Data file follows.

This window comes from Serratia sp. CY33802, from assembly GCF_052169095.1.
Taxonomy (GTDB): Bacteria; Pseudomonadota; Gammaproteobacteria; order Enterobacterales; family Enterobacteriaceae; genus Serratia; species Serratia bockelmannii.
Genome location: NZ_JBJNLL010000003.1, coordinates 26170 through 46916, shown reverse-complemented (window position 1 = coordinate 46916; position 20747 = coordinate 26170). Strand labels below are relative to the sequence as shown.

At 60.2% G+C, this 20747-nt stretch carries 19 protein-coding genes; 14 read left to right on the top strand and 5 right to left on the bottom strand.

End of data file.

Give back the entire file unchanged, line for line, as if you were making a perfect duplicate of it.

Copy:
This window comes from Serratia sp. CY33802, from assembly GCF_052169095.1.
Taxonomy (GTDB): Bacteria; Pseudomonadota; Gammaproteobacteria; order Enterobacterales; family Enterobacteriaceae; genus Serratia; species Serratia bockelmannii.
Genome location: NZ_JBJNLL010000003.1, coordinates 26170 through 46916, shown reverse-complemented (window position 1 = coordinate 46916; position 20747 = coordinate 26170). Strand labels below are relative to the sequence as shown.

At 60.2% G+C, this 20747-nt stretch carries 19 protein-coding genes; 14 read left to right on the top strand and 5 right to left on the bottom strand.